Abstract: The rule of law has emerged both on the domestic and international levels as a promise of longstanding democracy, economic development and peace. On both levels, the rule of law is often associated with the longstanding character of institutions and the predictability of rules, meaning that ‘citizens are entitled to laws that are neither murky nor uncertain’. However, does this always mean in practice that the rule of law can only be concretized by laws and legal institutions that last forever' More specifically in the international context, can we guarantee the consolidation of the international rule of law through the coexistence of both permanent and temporary institutions and instruments' In this chapter, I analyse the meaning of the rule of law at the domestic and international levels and discuss its complex relationship with time. I argue that the past, present and future of the rule of law can be, in some cases, united by the use of temporary institutions such as international criminal tribunals or truth commissions, rules and measures. Temporariness can be essential to react swiftly to humanitarian crises, provide transitory justice, gradually concretize the rule of law in fragile democracies, and adapt legal orders to evolving economic and political circumstances.
      PubDate: 2014-12-01T00:00:00.000Z
      DOI: 10.1007/978-94-6265-060-2_4
      Issue No: Vol. 45 (2014)
       
  • International Law and Time: A Reflection of the Temporal Attitudes of
           International Lawyers Through Three Paradigms
    • Authors: Christian Djeffal
      Pages: 93 - 119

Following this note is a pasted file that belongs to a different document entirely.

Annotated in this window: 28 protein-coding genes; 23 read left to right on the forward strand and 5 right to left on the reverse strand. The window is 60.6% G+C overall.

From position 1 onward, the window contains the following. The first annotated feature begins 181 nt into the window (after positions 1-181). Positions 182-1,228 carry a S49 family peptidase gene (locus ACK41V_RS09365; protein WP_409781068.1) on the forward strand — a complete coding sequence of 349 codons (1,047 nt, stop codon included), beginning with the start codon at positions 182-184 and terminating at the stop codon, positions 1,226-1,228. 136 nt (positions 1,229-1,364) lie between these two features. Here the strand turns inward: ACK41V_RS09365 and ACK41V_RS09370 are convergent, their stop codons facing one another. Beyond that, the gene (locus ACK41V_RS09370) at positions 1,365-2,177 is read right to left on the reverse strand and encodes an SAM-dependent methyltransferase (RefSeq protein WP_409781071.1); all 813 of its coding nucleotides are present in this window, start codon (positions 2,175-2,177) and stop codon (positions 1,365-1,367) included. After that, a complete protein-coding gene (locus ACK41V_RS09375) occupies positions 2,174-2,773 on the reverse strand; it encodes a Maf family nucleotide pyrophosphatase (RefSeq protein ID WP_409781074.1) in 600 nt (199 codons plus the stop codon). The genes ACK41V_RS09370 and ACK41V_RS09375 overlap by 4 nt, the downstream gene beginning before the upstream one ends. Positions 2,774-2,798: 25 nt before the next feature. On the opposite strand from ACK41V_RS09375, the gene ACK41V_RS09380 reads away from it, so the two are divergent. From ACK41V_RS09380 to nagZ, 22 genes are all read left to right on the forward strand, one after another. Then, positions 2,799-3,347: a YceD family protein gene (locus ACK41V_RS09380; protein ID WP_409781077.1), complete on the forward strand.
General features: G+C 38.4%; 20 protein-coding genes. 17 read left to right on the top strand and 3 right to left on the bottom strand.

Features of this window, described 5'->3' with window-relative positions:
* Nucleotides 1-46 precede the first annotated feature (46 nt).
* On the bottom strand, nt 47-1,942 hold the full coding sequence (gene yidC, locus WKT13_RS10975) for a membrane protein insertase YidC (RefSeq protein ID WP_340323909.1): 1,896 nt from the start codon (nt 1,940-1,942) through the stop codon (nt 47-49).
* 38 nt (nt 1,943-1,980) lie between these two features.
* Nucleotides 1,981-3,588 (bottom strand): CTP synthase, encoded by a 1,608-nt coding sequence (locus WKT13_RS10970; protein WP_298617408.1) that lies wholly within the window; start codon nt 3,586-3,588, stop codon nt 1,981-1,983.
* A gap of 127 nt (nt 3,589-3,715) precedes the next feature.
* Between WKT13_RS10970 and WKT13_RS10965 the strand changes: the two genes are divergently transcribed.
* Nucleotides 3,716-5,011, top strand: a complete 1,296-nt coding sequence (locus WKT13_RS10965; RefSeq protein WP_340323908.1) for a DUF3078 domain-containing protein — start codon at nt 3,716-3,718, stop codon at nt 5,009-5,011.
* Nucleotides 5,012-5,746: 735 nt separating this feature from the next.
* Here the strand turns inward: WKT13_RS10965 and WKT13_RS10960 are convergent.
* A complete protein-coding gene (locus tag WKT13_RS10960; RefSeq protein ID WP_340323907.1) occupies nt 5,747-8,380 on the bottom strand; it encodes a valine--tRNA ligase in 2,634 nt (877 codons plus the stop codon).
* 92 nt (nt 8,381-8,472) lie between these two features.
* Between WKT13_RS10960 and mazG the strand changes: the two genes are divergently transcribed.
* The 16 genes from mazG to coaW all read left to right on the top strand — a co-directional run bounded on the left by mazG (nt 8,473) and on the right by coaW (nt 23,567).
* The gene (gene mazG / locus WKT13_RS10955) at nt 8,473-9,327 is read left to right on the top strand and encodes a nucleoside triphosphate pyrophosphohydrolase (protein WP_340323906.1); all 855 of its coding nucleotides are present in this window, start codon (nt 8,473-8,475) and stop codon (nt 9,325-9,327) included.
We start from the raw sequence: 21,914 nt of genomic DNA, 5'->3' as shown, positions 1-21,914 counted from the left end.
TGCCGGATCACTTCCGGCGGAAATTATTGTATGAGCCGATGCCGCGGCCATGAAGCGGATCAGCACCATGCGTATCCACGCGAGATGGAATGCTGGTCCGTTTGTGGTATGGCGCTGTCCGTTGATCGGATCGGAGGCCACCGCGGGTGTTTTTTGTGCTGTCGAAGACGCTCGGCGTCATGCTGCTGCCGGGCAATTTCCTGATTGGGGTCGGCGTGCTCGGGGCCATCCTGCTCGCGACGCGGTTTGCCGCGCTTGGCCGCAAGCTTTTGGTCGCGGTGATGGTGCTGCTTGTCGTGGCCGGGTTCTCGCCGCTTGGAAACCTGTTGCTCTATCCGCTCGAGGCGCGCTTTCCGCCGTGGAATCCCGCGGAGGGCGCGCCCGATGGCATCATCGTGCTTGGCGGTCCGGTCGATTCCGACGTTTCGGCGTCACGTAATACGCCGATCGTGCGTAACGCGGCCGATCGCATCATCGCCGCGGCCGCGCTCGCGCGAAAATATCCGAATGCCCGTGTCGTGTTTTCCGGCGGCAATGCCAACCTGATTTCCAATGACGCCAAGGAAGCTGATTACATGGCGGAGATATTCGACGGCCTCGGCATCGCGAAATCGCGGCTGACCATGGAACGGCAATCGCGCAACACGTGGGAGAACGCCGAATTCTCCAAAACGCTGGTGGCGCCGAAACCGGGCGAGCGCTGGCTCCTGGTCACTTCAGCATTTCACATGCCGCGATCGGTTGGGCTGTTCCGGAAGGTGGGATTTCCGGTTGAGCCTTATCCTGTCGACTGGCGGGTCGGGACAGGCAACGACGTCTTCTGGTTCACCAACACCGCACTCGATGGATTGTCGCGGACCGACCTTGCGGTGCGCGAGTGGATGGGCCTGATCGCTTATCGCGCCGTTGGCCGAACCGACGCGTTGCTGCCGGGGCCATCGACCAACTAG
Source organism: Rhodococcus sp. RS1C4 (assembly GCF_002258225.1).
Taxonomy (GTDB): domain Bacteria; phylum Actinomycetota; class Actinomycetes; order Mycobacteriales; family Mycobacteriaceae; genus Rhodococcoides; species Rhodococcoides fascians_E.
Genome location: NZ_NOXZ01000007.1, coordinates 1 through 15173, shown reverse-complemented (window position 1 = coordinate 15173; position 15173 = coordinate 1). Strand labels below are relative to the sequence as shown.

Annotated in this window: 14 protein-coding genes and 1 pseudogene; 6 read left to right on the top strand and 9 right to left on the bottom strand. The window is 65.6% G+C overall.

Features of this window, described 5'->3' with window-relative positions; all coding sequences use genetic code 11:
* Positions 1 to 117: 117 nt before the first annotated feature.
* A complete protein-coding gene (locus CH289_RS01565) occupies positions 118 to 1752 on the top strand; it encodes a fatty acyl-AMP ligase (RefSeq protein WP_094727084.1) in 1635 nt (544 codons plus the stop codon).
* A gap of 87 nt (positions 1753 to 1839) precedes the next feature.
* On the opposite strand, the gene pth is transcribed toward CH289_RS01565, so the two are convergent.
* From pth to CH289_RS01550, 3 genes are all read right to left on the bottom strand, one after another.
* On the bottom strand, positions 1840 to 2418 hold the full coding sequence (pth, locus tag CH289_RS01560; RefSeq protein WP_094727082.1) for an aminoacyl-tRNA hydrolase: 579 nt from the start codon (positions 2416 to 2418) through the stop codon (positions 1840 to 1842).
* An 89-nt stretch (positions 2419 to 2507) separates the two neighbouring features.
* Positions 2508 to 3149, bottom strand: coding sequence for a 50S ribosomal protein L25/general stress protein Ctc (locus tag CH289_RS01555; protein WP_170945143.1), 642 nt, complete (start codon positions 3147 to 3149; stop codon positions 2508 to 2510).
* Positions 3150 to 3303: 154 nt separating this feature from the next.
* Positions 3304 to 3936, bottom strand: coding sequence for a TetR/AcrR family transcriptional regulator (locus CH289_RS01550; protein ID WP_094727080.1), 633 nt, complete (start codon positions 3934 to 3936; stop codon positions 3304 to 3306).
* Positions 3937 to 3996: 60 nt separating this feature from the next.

Abstract: What is the relation between law and time' How do international lawyers conceive law in time' This chapter aims to answer the question of how international law is situated in time in a paradigmatic fashion. Looking at social time—the common perception of time in society as opposed to individual or astronomical time—the law is an institution defining time but also relying on a temporal conception. The chapter establishes three basic paradigms of how international law has been situated temporally: the paradigm of atemporality, depicting law as eternal and unchangeable; the paradigm of temporality, defining law as ascertainable but changeable; and the paradigm of fluxus, defining the law as necessarily changing, unsteady and moving. The chapter shows how the understanding of international lawyers shifted from the paradigm of atemporality to the paradigm of temporality. It reviews the treatises of international legal scholars and the notion of peace in peace treaties from the 17th to the 20th century. The chapter then goes on to discuss whether there has been a second paradigm shift from the paradigm of atemporality to the paradigm of fluxus. For this purpose three cases are explored: the evolutive interpretation of the notion of security, the changing customary law on state immunities and the principle of sustainable development. The chapter concludes with the outlook of transcending the paradigmatic approach with a cubistic look at the relationship between law and time.
      PubDate: 2014-12-01T00:00:00.000Z
      DOI: 10.1007/978-94-6265-060-2_5
      Issue No: Vol. 45 (2014)
       
  • (Inter)Temporal Considerations in the Interpretative Process of the VCLT:
           Do Treaties Endure, Perdure or Exdure'
    • Authors: Panos Merkouris
      Pages: 121 - 156